For coffee enthusiasts who want to brew a better cup of java at home with our organic coffee beans, here are six popular manual coffee brewing methods to consider using, beyond the household automatic coffee maker.
These guides serve as a good place to start
Every machine is different, so you’ll want to think of these parameters more as guidelines.
Relatively new, the maker of Aerobie Frisbee (Alan Adler) created and launched the AeroPress in 2005. The AeroPress is plastic and comes in 3 parts. A filter sits in a coffee basket at the bottom of the brew chamber. Coffee grounds rest in the brew chamber where hot water is added then immerses/steeps the coffee. To extract the coffee, a plunger is pressed down creating air pressure to force brewed coffee through a filter and into a cup.
Chemex is a beautifully designed and elegant pour over, glass flask that was invented in 1941 by Dr. Peter Schlumbohm. It uses a special Chemex paper filter that is 20-30% heavier than other filters. Similar to the coffee cone, hot water is poured over coffee grounds in a paper filter. The brewed coffee drips into the bottom of the flask which doubles as its own carafe.
One of the oldest, simplest, fastest and cheapest ways to brew coffee is the drip method using a coffee cone and paper filter. Hot water is poured evenly over coffee grounds in a paper filter. With gravity, the brewed coffee drips slowly and directly into a cup or pot. Coffee cones are made of plastic, glass, stainless steel or ceramic. The shape of the cone and their filters will influence the flavours. Popular brands include Melitta, Hario V60, Kalita Wave and Bee House.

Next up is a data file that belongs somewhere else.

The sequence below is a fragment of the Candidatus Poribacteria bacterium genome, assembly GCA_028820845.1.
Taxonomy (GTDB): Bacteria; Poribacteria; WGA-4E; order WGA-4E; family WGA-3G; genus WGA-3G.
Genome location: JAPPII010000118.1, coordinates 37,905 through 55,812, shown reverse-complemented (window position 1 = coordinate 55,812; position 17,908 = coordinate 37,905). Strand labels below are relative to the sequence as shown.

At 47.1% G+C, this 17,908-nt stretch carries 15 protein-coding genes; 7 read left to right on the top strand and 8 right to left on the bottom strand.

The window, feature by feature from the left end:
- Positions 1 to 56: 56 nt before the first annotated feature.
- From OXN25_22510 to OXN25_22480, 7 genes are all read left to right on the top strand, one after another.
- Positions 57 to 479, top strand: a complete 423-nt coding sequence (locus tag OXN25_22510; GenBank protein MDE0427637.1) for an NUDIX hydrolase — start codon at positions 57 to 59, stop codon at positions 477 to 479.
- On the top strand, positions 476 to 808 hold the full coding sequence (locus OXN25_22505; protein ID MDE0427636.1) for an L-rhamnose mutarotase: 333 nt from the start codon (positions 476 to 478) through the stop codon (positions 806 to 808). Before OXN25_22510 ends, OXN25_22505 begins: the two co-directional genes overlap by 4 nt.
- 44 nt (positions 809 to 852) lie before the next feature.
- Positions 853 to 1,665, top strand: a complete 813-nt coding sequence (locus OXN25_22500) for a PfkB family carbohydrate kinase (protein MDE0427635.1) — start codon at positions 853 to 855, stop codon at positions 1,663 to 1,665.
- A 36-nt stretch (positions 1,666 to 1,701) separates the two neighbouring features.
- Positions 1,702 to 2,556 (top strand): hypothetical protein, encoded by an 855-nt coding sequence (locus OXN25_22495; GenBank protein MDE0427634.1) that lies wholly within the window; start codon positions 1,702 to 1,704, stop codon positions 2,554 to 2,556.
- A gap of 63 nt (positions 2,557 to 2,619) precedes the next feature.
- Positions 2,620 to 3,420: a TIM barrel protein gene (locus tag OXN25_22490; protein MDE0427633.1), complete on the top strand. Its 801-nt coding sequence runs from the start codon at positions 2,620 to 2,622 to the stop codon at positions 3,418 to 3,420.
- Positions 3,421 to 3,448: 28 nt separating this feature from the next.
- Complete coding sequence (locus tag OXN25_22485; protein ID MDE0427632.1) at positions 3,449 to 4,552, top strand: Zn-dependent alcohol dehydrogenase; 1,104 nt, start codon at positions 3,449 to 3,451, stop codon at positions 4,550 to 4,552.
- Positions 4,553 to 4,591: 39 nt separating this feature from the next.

Originally patented in 1933 by Alfonso Bialetti, stovetop style coffee makers use steam pressure from boiled water in the lower section to pass through coffee grounds in the mid chamber of the pot. Brewed coffee then sits in the higher chamber. A well designed stovetop pot will created better pressure. Common brands include Bialetti, Pedrini, and Kabalo.
The French Press method, invented in 1929, is widely considered as the best and easiest method for brewing superior and consistent coffee. It extracts, arguably, more superior flavours than any other method. In a press pot, ground coffee is soaked, steeped and strained in hot water; therefore, coffee’s flavourful essential oils, caffeine and antioxidants are better diffused and preserved leaving the purest flavours of the coffee. It is well suited for coffee drinkers that enjoy a luscious, expressive and complex taste experience.